Saturday, August 28, 2010

Divorce at 70? Plan some spiritual growth, says Supreme Court

Divorce at 70? Plan some spiritual growth, says Supreme Court

Saturday, Aug 28, 2010

At the age of 70, it’s time to go on a pilgrimage to Hardwar and be divorced from the material world, instead of being engaged in a prolonged legal battle for divorce.

These are the words of the Supreme Court for an aged Juhu couple, seeking separation under the Hindu Marriage Act.

Making a bid to make them conscious that the age is catching up, apex court judges on Thursday counseled petitioner Veena, 70, and her husband, Govardhan Kapoor, 75, to share the roof. However, the court suggested that if the two wish, they may keep themselves separated by a wooden partition.

Veena doesn’t want to share the apartment with Govardhan and contested a Bombay high court judgment last year that made her share the accommodation as per a mutual agreement between them in the divorce case.

The couple married in Delhi on April 26, 1969. They have two sons — Navin, 36, who lives in America, and Sachin, 33, lives with his father.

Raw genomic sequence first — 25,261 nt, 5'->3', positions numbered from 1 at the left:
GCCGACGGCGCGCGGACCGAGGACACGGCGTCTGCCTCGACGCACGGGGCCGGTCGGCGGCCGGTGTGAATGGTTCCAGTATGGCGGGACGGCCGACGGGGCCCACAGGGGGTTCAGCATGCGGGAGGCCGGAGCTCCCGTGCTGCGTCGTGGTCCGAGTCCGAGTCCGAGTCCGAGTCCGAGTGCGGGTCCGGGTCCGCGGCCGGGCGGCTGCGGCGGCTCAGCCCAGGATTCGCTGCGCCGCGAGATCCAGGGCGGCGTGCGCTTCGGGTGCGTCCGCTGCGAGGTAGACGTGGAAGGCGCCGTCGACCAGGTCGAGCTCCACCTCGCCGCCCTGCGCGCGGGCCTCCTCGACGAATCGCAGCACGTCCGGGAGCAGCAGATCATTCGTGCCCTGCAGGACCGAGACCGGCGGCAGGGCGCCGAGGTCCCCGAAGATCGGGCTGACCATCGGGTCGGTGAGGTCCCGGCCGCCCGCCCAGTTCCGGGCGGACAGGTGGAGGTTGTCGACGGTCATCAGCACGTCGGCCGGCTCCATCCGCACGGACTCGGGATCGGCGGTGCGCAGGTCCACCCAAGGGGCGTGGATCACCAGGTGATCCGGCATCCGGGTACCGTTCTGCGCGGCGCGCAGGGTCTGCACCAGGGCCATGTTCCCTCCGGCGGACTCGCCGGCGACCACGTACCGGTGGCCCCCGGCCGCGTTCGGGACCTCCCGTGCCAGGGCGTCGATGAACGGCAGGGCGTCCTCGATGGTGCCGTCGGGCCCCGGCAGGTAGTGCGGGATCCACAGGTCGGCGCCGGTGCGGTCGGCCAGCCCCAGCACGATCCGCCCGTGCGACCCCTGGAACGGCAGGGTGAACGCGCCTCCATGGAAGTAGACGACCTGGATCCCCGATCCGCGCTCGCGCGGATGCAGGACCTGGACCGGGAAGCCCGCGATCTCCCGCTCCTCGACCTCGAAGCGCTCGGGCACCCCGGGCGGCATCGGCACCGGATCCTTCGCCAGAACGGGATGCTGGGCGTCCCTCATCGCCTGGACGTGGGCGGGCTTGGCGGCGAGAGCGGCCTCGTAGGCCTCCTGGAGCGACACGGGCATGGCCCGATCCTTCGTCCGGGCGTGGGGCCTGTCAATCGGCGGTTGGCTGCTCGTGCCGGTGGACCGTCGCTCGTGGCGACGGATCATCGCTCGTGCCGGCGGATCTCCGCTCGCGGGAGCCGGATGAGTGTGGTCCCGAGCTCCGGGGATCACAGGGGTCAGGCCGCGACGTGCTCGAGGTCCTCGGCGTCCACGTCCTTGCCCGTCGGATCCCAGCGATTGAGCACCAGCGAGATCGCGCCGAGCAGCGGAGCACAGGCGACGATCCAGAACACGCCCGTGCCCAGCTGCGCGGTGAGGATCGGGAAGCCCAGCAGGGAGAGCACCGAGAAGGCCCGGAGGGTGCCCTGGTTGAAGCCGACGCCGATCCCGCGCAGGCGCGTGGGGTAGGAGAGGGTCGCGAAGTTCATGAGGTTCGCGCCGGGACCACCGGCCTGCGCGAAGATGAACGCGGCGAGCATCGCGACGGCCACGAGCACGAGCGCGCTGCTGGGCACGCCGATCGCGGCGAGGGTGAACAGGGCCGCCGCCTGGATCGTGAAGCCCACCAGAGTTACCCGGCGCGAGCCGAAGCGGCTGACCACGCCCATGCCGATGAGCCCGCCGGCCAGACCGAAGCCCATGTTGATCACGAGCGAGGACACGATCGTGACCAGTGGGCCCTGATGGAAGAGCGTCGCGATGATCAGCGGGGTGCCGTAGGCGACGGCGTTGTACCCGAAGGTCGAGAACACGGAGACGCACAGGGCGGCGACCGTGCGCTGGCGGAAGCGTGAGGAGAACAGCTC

In 1981, the couple started litigation after Govardhan suffered heavy losses in his business. Charges and counter charges ensued and Govardhan alleged that his wife had an extra-marital affair.

Govardhan’s case got stronger after Sachin testified in favour of the allegation.

While Govardhan moved a law suit seeking an injunction against Veena from dispossessing him from the flat, she sought a direction asking him not to enter the house.

Govardhan agreed to the term that Veena is the owner of the flat but he would live there with certain conditions that included installing separate electric meters and demarcating territory with a wooden partition.

But Veena’s lawyer DK Garg on Thursday told a bench headed by justice GS Singhvi that she couldn’t be expected to live under the same roof particularly when she had been accused of being in an adulterous relationship. She lamented that even her son had also sided with his father.

Disposing of her petition, the court said: “You can’t throw out the aged husband, but you can get the son out.”

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